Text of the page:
Review: Little Shop Makes a Big Impact Review: Little Shop Makes a Big Impact
BY KARINA BLODNIEKS Freshman Reese Abrahamoff did two things last night: endanger the human race and kick off one of CCHS’ best thespian performances... Review: Little Shop Makes a Big Impact


Freshman Reese Abrahamoff did two things last night: endanger the human race and kick off one of CCHS’ best thespian performances in years.

Drama’s Little Shop of Horrors opened on Thursday, April 6 and didn’t fail to deliver. Following the storyline of Seymour Krelborn’s plant-gone-wild, Little Shop featured the best acting and singing CCHS has to offer, all the while handling dark and occasionally mature themes with grace.

Abrahamoff, Almeida and Andrade act in their roles. Photo by Karina Blodnieks

The premise of Little Shop is multifaceted and enticing. Opening with the easily recognizable “Prologue” song by narrators Chiffon, Crystal and Ronnette (wonderfully played by Joania Hernandez, Melany Rivera and Allegra Montesano), the show immediately reveals its tongue-in-cheek humor with an upbeat ballad to an obviously dark show.

The next song “Skid Row” delves deeper into that theme, exploring the gritty feel of the street “where depression’s just status quo.”

Seymour (Reese Abrahamoff) is taken in off the streets by florist Mr. Mushnik (Miguel Andrade) to help run the flower shop. Seymour is immediately set up as a nobody, established in the first scene when he explains that he’s an orphan with no ties or assets. In his attempt to make a name for himself, he finds the flesh-eating venus flytrap, Audrey II (Austin Spoonts), which he feeds with his own blood – but fame is dangerous, and there’s something darker than blood-thirsty plants to grapple with.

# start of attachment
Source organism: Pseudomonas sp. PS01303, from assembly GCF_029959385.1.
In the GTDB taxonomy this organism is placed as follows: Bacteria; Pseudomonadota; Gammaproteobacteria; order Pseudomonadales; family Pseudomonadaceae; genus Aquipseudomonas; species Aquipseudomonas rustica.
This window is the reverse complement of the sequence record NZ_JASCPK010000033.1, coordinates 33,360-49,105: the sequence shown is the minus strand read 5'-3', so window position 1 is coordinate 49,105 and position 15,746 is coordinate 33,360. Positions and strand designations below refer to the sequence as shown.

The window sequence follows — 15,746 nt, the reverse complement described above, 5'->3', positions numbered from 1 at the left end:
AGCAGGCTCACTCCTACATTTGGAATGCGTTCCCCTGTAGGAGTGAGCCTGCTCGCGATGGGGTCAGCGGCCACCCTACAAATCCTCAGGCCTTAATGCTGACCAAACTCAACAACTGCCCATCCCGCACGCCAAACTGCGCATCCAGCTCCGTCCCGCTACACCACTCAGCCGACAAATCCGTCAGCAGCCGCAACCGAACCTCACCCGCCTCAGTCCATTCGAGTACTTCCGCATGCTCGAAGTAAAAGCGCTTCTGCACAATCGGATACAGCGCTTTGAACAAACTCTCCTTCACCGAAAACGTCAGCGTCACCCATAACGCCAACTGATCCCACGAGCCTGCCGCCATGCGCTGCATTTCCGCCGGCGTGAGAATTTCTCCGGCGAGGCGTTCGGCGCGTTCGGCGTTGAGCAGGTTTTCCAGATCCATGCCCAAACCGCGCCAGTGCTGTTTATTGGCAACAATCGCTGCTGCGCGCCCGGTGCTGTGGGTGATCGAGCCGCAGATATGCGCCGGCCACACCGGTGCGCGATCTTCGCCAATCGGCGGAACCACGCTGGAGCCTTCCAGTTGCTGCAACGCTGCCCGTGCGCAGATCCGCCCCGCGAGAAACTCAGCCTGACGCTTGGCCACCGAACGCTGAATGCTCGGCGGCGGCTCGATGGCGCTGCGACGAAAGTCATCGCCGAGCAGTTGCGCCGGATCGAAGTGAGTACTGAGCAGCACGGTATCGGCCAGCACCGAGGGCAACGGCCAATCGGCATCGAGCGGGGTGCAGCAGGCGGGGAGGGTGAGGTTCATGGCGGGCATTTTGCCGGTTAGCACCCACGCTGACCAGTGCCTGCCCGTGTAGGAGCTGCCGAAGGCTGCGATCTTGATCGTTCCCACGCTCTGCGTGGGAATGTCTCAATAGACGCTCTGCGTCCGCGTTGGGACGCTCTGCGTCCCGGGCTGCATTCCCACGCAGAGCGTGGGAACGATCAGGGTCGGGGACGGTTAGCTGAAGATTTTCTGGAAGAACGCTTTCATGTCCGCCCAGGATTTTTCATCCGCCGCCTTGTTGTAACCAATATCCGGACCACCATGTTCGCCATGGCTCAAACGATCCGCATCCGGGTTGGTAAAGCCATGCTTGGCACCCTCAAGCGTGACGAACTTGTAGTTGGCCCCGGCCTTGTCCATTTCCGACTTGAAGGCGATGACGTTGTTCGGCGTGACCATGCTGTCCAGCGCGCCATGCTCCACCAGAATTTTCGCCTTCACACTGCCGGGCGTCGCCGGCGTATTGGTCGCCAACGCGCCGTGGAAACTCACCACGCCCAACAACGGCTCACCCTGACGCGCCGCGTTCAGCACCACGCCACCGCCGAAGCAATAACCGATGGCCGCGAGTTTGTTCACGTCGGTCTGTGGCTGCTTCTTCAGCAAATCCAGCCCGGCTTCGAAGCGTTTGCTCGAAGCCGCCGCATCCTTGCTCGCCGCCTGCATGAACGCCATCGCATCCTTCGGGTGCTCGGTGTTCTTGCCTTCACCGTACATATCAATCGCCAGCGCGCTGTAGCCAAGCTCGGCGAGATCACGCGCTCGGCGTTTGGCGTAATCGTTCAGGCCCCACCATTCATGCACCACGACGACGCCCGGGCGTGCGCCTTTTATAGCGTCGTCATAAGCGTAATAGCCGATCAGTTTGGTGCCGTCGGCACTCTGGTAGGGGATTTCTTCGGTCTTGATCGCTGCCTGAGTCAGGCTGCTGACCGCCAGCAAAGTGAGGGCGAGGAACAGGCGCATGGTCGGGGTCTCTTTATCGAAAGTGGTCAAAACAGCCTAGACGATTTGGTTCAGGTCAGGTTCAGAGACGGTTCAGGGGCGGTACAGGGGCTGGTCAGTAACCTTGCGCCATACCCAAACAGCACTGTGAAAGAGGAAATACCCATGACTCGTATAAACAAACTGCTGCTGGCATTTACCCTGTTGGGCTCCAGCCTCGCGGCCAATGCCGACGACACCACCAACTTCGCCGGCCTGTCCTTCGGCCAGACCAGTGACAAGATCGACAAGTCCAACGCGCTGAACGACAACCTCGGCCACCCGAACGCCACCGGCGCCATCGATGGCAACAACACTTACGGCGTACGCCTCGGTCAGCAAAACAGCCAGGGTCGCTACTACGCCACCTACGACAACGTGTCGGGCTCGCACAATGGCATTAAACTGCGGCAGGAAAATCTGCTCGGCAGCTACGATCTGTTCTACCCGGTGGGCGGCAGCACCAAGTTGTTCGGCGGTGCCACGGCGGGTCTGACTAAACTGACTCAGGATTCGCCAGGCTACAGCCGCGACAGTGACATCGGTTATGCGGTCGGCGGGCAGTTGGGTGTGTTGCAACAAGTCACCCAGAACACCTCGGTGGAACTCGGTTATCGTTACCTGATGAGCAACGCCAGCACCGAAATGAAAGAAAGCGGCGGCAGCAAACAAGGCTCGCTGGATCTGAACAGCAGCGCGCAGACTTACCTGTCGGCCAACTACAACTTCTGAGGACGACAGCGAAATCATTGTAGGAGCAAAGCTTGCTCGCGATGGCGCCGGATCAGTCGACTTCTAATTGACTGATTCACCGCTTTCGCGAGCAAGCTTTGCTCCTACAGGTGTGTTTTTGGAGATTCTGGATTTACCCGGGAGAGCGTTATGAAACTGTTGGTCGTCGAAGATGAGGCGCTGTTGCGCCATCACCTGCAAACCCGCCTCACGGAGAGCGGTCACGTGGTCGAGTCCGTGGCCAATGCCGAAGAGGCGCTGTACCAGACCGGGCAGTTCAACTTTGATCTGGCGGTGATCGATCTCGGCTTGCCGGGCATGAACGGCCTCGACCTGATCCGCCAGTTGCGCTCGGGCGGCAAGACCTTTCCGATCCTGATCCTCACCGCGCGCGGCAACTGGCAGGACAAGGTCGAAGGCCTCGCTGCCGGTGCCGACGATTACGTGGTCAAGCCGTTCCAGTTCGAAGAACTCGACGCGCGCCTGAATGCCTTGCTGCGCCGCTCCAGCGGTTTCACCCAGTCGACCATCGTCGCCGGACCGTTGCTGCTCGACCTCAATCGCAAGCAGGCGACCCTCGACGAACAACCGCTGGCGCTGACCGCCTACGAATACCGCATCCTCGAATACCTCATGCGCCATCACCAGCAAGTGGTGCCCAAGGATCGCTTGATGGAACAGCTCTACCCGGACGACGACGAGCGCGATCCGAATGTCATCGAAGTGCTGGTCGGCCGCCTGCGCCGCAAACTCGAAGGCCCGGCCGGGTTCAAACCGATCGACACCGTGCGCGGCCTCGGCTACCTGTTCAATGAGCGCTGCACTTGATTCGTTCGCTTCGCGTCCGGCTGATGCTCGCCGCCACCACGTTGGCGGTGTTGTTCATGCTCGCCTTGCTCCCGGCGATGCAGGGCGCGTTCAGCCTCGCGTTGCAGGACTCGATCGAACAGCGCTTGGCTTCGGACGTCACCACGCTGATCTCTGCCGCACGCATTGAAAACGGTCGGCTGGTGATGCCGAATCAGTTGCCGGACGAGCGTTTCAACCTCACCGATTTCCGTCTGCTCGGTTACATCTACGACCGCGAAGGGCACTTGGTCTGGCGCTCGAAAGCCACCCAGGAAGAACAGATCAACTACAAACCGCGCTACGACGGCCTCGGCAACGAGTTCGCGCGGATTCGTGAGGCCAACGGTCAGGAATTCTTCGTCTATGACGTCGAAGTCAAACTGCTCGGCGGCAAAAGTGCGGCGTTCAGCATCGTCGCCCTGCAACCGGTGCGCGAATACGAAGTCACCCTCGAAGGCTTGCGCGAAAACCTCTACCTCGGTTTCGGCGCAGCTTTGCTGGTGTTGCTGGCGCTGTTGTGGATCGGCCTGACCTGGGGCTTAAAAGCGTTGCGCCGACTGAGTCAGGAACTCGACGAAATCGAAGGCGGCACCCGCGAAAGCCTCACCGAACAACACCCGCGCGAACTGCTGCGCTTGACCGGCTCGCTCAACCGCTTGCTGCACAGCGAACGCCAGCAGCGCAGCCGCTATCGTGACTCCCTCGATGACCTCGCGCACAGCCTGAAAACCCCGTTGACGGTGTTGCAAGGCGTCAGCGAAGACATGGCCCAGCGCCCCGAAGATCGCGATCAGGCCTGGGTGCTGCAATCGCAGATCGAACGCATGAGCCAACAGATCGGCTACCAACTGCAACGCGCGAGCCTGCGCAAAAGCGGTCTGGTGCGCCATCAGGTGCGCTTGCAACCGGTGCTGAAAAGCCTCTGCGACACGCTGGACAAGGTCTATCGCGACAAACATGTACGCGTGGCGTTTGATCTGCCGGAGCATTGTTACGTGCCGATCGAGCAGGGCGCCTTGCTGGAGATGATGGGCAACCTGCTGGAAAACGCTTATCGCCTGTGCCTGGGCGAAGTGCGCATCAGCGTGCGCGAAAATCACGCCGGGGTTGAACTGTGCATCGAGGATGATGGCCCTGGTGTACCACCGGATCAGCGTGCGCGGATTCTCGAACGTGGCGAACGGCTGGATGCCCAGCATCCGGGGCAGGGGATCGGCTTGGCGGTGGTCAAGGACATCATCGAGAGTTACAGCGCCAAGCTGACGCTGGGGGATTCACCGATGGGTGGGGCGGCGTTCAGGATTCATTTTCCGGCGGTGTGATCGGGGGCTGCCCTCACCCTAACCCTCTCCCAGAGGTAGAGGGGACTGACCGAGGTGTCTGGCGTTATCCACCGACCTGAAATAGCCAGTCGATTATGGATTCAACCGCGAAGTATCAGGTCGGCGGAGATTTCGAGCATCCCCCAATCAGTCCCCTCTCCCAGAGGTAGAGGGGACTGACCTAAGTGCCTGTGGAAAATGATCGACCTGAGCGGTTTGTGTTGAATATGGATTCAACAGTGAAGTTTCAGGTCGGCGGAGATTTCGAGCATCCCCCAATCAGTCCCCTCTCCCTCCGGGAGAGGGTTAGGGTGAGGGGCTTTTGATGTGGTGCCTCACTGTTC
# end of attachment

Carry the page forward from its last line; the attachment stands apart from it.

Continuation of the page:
The casting in the thespians’ most recent performance was stellar. Particularly astonishing was the portrayal of Seymour, who, incredibly, was played by a freshman. Abrahamoff’s singing, acting and choreography were indicative of someone with years of theater experience, and this only adds more dimension to this particularly troubled and conflicted character.

His romance with Audrey (Savannah Almeida) explores her fascination with the emotionally and physically abusive Orin Scrivello (Danilo Deluca), and even the subplot of domestic abuse is handled with considerable sensitivity, particularly by Abrahamoff. Deeper than that, however, is Seymour’s desire to rescue Audrey. His secret infatuation with her leads him to name the flytrap after her (Audrey II), speaking to his initial innocence and kindheartedness.

Almeida’s solo in “Somewhere That’s Green” was wonderfully done, adding dimension to her character and exhibiting her phenomenal singing voice.

The character of the cruel dentist Orin Scrivello is played with jest by Deluca, who brings the already hilarious dialogue to life. Little Shop plays on the reputation of dentists as bloodthirsty, cold-hearted sadists. (Why is Orin a dentist? “Son, you have a talent for causing things pain. Be a dentist. People will pay you to be inhumane.”)

But let us not forget the drama newbie in the oversized plant costume – senior Austin Spoonts’ portrayal of Audrey II had depth and personality despite the fact that we never see his face. Particularly considering this is his second-ever theatrical performance, the feat stands as one of the many dramatic milestones met tonight.

It seems that the CCHS thespians are dimming the lights in regard to their script choice. Following up the equally magnificent (but perhaps ambitiously cerebral) Picasso at the Lapin Agile was not an easy feat, particularly after taking up a new niche as a darker crew.

But the performance of Little Shop of Horrors managed to get the job done, all the while entertaining with quality humor. After a third director change in four years, it seems drama has finally found its place under the direction of English teacher Shannon Brandt-Asciolla.

Perhaps most notable is the with which the thespians are tackling theater. Director and script selector extraordinaire Brandt-Asciolla does not miss an opportunity to make her audience think.

After watching a two hour performance about a carnivorous plant, I was able to walk away with a deeper understanding of human greed and corruption. Careful attention to the dialogue and theme pays off.

Little Shop of Horrors made it clear that the thespians aren’t afraid to take risks. To anyone with money for a ticket and a few hours to spare this weekend: don’t feed the plants.